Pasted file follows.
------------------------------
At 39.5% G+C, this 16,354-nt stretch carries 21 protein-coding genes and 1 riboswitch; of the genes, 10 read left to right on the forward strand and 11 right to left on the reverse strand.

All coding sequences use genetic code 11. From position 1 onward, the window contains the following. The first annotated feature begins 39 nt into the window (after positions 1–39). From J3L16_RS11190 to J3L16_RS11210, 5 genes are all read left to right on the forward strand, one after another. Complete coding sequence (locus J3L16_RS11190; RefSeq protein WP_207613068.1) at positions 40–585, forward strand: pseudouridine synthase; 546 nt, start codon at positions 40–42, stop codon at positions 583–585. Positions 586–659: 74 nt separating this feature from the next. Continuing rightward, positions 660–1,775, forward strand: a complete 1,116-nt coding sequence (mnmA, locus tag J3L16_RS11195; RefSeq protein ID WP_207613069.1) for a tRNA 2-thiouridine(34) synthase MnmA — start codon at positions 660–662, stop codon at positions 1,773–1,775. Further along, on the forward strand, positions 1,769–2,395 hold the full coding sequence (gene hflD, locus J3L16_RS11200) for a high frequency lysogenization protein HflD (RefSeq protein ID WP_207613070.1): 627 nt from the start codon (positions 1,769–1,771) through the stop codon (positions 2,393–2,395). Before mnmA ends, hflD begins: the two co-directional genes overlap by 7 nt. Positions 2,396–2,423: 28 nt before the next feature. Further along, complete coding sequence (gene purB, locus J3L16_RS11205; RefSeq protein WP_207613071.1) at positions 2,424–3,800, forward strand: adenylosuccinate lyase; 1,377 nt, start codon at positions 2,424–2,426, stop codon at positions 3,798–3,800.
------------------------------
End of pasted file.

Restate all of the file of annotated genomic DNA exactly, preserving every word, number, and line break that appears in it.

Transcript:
At 39.5% G+C, this 16,354-nt stretch carries 21 protein-coding genes and 1 riboswitch; of the genes, 10 read left to right on the forward strand and 11 right to left on the reverse strand.

All coding sequences use genetic code 11. From position 1 onward, the window contains the following. The first annotated feature begins 39 nt into the window (after positions 1–39). From J3L16_RS11190 to J3L16_RS11210, 5 genes are all read left to right on the forward strand, one after another. Complete coding sequence (locus J3L16_RS11190; RefSeq protein WP_207613068.1) at positions 40–585, forward strand: pseudouridine synthase; 546 nt, start codon at positions 40–42, stop codon at positions 583–585. Positions 586–659: 74 nt separating this feature from the next. Continuing rightward, positions 660–1,775, forward strand: a complete 1,116-nt coding sequence (mnmA, locus tag J3L16_RS11195; RefSeq protein ID WP_207613069.1) for a tRNA 2-thiouridine(34) synthase MnmA — start codon at positions 660–662, stop codon at positions 1,773–1,775. Further along, on the forward strand, positions 1,769–2,395 hold the full coding sequence (gene hflD, locus J3L16_RS11200) for a high frequency lysogenization protein HflD (RefSeq protein ID WP_207613070.1): 627 nt from the start codon (positions 1,769–1,771) through the stop codon (positions 2,393–2,395). Before mnmA ends, hflD begins: the two co-directional genes overlap by 7 nt. Positions 2,396–2,423: 28 nt before the next feature. Further along, complete coding sequence (gene purB, locus J3L16_RS11205; RefSeq protein WP_207613071.1) at positions 2,424–3,800, forward strand: adenylosuccinate lyase; 1,377 nt, start codon at positions 2,424–2,426, stop codon at positions 3,798–3,800.